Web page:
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Severe illness in pregnancy preventable in many cases

Severe illness in pregnancy preventable in many cases

As many as 40% of cases where pregnant women are admitted to intensive care units due to severe illness are potentially preventable, according to University of Otago Wellington researchers.

Collaborating with teams of clinicians from four district health boards to assess 98 severe acute maternal morbidity (illness) cases during a 17-month period, they found 38.8% of cases were potentially preventable. A further 36.7% were not preventable but improvement in care was needed.

Lead researcher Dr Bev Lawton says the most common causes of preventable severe illness in pregnancy were blood loss and septicaemia, and the most frequent preventable factors were clinician related.

Clinician-related factors were most often a failure to recognise a woman’s high risk status, and delayed or inappropriate treatment, Dr Lawton says.

“This is a real wake-up call – but using the review process that we’ve developed through our research, we can look at the performance of our maternity system and explore how severe maternal illness and death can be reduced,” she says.

The prevalence of severe acute maternal morbidity in developed countries is reported as between 3.8 and 13.8 per 1000 deliveries.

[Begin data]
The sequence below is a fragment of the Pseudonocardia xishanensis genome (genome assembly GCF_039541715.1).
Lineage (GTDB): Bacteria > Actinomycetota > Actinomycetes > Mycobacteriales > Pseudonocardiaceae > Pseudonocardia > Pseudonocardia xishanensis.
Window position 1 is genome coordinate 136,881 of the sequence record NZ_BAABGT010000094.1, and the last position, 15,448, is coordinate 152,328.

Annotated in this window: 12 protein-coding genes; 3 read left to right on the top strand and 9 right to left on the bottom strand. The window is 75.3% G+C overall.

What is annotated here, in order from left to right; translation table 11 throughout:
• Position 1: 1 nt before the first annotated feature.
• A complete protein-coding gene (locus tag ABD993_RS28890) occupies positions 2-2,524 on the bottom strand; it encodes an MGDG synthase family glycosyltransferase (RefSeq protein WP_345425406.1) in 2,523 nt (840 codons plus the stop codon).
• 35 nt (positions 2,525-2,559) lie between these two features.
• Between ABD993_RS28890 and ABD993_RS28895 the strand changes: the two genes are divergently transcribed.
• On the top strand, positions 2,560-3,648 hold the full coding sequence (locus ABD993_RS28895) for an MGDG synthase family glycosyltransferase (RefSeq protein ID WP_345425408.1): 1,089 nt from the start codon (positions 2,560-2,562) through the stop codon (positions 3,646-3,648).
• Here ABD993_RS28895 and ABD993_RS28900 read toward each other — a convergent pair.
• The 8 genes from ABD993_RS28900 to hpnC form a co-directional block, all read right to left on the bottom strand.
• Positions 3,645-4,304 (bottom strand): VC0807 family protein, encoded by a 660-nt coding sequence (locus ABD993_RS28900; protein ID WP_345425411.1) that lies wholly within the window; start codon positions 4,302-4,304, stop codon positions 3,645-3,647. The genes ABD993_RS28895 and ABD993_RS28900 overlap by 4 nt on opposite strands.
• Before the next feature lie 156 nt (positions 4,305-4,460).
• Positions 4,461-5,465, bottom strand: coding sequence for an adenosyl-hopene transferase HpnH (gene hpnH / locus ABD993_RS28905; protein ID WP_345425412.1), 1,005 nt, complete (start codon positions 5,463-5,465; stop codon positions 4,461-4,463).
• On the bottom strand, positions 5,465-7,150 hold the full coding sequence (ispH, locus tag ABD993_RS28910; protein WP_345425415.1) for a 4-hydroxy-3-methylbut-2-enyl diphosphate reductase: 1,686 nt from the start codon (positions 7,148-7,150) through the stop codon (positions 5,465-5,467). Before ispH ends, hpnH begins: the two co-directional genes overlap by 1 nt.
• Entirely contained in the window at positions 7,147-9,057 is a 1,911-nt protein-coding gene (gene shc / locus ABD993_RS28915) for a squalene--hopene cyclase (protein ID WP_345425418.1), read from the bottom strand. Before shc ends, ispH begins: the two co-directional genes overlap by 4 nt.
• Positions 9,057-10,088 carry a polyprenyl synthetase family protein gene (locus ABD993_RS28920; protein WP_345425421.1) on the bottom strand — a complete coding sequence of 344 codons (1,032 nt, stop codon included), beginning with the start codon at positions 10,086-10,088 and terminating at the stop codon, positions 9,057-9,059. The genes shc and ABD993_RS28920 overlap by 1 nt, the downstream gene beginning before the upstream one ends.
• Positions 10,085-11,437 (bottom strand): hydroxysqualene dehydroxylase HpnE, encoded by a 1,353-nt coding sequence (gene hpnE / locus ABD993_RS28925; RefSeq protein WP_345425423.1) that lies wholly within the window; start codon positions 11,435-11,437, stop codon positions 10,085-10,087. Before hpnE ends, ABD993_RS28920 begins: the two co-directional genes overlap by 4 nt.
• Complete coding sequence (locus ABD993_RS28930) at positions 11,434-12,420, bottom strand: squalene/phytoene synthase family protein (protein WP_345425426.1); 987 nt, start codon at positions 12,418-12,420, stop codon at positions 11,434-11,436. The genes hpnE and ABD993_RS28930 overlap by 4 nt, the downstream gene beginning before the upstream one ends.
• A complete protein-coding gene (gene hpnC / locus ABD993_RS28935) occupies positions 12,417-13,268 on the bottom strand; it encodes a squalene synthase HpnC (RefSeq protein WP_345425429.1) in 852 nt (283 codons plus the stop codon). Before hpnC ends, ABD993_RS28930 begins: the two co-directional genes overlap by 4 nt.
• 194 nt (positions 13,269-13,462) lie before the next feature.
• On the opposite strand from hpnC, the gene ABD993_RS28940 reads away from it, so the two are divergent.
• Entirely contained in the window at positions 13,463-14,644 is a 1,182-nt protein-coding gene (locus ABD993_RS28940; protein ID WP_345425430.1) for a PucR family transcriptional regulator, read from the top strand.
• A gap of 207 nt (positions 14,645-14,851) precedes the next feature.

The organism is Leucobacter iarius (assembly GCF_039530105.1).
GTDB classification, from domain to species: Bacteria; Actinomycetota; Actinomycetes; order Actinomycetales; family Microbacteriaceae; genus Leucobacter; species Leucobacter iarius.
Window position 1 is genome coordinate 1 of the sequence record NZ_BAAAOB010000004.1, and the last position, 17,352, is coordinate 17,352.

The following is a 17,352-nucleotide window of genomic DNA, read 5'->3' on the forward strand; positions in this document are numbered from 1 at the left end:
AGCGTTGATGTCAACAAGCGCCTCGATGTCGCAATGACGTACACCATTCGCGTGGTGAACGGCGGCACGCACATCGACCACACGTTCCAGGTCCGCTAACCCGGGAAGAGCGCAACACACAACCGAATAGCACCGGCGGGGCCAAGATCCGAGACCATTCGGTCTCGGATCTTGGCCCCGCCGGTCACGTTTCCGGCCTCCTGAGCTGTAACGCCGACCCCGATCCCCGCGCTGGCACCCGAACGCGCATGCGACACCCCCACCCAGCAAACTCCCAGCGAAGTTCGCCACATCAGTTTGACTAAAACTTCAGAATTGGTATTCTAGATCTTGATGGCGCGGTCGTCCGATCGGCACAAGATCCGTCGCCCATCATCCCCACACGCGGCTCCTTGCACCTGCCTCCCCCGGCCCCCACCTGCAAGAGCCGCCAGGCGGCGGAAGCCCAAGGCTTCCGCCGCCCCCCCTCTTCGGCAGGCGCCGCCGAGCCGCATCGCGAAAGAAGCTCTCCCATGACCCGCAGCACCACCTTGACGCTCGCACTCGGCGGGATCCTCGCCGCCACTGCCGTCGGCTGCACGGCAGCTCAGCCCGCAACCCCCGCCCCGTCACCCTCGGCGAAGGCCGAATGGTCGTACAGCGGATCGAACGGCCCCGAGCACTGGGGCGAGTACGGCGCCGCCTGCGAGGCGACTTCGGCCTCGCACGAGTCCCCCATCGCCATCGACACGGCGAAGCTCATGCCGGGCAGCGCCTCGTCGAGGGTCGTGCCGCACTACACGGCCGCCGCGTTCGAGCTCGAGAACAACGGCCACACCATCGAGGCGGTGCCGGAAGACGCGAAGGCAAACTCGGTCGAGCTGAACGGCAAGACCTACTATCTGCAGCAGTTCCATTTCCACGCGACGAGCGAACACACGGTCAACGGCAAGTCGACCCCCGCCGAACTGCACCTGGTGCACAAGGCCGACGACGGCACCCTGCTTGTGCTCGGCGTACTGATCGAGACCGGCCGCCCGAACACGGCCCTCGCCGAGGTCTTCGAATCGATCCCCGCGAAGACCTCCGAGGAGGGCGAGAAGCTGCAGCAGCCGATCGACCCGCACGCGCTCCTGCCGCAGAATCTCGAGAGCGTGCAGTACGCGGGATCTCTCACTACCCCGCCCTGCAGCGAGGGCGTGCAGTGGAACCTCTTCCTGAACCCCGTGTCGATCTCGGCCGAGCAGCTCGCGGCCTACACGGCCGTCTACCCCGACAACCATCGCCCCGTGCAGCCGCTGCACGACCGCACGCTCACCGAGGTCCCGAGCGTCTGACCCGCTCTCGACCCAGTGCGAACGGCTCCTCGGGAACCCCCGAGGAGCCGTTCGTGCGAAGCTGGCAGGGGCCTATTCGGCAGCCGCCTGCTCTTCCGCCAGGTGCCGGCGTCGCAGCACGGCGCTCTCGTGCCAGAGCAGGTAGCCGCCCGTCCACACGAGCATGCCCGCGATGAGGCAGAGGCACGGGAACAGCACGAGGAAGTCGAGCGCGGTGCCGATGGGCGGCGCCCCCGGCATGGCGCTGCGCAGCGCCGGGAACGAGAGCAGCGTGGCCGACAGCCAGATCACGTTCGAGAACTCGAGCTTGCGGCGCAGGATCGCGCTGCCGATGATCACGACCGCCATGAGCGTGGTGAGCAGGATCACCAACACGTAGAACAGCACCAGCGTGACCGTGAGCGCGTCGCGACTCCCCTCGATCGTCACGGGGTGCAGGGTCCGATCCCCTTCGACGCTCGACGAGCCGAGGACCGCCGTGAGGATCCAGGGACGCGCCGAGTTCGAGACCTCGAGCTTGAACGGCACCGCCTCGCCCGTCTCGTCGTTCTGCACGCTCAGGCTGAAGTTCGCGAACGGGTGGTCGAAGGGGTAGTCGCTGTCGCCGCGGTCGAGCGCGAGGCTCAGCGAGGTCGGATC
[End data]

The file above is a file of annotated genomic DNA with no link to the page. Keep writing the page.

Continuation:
The research team are now working on the next phase of the study, which will measure severe acute maternal morbidity rates nationally, and explore changes to clinical behaviour and systems to reduce harm.

Looking at these cases and finding solutions to the inadequacies will not only improve the quality of care of similar cases, but also the care of other patients in the maternity system, Dr Lawton says.

“By finding the gaps and problems in the systems and processes, we as clinicians and researchers can create long-term change. While our primary focus is how to reduce these disturbing rates of preventable severe illness for pregnant women, we also want to improve the health outcomes for everyone, and get it right where it’s not working.”

The study was funded by Te Kete Hauora within the Ministry of Health, and has been published in the latest edition of the American Journal of Obstetrics and Gynecology.


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